DOW Proposed Changes to Water Quality Standards for Selenium
Selenium can be a dangerous element, plain and simple. It’s what scientists call a “bioaccumulative chemical of concern” (BCC). This means that, after selenium has contaminated a waterway, and little fish with small amounts of selenium are eaten by bigger fish, the concentration of that selenium actually increases higher up the food chain. So, as you might guess, that means that since humans are more or less the top of the food chain, we get the worst of it from these BCCs, like selenium. But we wouldn’t eat fish that looked like this, anyways, right?
Yeah, that’s a two headed trout found in a stream with high levels of selenium.
Why is all this important?
Well, on February 5, 2013, instead of removing the existing acute limit, DOW proposed a significant change to the acute and chronic criterion. DOW proposed a new limit of 258 micrograms per liter (µg/L) in-stream concentration for the acute criterion. That is considerably higher than the current limit of 20 micrograms per liter (µg/L). In fact, that’s over 12 times the current limit. We’re extremely concerned about this proposed change. Additionally, DOW proposed to change the existing chronic criterion of 5 micrograms per liter (µg/L) in-stream concentration limit to a new method that uses that same value as a threshold for additional fish tissue testing. If that thresholve value is crossed, then additional fish tissue tests will be required, with a new limit of 8.6 micrograms per gram (µg/g) fish-tissue concentration. If fish tissue concentration exceeds the limit, only then is it considered impaired.
This wasn’t altogether a surprise–after all, the proposed changes for the Triennial Review were published back on September 1, 2012, and those included the complete removal of the acute criterion for selenium. That proposed change was along with a number of others that went through the required full 30-day public notice and commenting period. Many groups, including KWA, were not pleased with that original proposal.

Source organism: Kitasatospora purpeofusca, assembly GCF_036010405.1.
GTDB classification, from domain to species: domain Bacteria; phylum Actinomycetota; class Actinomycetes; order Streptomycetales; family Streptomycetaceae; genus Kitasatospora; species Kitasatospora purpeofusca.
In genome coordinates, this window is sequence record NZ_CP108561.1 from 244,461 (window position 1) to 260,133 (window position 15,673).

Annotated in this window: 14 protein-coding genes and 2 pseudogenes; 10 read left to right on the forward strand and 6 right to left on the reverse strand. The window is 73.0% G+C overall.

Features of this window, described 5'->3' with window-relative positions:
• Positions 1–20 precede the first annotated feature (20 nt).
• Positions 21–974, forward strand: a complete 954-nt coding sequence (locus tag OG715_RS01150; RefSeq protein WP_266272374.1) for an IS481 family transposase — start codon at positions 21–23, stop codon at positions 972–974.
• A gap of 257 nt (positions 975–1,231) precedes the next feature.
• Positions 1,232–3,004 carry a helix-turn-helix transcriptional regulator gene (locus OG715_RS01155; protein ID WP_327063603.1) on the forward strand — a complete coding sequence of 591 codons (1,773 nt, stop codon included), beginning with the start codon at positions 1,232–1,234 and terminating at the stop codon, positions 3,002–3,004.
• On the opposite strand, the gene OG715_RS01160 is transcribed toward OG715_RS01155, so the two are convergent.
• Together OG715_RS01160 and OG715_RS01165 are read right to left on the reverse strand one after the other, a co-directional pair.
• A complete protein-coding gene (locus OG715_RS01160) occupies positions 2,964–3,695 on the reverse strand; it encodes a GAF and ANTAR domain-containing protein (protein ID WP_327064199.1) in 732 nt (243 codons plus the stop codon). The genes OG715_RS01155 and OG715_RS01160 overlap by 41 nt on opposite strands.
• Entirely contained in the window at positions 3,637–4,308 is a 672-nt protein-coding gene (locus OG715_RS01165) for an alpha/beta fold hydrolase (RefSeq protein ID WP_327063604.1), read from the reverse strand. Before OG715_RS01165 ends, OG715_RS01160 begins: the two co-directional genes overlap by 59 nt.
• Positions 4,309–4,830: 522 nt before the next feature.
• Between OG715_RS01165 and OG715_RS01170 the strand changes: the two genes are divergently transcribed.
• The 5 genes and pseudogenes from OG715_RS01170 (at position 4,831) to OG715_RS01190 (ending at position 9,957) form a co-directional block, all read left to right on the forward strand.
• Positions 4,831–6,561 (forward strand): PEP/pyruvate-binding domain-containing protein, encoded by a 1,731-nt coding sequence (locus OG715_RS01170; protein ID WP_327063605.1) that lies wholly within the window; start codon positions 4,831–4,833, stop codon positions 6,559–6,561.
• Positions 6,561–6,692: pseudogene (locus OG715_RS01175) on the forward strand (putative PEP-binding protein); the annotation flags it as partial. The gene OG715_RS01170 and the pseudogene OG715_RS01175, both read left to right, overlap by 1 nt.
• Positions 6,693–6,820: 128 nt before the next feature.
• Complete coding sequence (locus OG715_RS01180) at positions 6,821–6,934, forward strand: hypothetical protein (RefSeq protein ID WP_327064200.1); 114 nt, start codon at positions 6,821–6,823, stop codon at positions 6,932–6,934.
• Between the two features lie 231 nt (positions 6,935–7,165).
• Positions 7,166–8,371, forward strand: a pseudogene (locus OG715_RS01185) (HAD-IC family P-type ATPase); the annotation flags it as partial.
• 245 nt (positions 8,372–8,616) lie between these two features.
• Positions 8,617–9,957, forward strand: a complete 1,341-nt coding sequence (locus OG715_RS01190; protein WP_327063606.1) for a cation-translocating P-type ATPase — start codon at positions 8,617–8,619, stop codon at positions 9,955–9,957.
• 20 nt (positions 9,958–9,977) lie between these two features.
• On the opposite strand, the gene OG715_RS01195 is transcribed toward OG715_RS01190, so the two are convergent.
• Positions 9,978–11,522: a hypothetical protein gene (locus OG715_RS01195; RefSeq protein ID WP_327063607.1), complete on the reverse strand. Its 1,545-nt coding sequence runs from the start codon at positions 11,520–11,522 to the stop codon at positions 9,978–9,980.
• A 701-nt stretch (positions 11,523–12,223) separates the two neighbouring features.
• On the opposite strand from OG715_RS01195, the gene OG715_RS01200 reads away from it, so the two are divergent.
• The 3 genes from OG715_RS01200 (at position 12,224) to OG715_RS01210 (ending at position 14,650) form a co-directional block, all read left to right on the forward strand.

The recent email by the Division of Water was more of a shock because the proposal outlined was to change the acute criterion for selenium from 20 µg/L to 258 µg/L–over 12 times the current limit!!! In addition, DOW has proposed changes to the chronic criterion, which they had not proposed to change, initially. This is all the more appalling because it represents a complete reversal from the original proposal, and therefore represents a significant change in regulations. As a result, it must go through a full 30-day public notice and commenting period.
This proposed change follows a history of proposals to modify the selenium standards. Back in 2004, EPA proposed draft criteria, found here. This is actually what DOW has chosen to adopt. The proposed criteria were concerning, though, and EPA backtracked, and subsequently released a new study on the toxicity of selenium to aquatic life in 2008, found here. Meanwhile, EPA has not yet proposed new draft selenium criteria. The interesting aspect of all this is that, as cited in the email sent out regarding this proposed changed, EPA actually objected to DOW’s initial proposal to remove the acute criterion for selenium, and suggested 3 alternatives, one of which was to adopt the EPA 2004 proposed selenium criteria–even though EPA has admitted that the 2004 criteria are questionable.
We have already begun collaborating with several partner groups across the state and region, who have a public stake in this issue. An Administrative Review committee meeting was held on February 11th, where legislators had planned to pass this change. Fortunately, there was strong resistance from various environmental and public rights advocacy groups. The committee put off the changes until the public were given a chance to comment. On February 12th, a public notice email was sent out regarding the proposed change, and a public comment period was open until March 1, 2013.
We attended a couple meetings with DOW on the issue, and still had concerns. We put together an additional blog on the issue afterwards. Read it here!
We sent out an action alert, and had a take action page up–and many of you responded! Thanks for taking time as citizens to voice your concerns about the proposed change!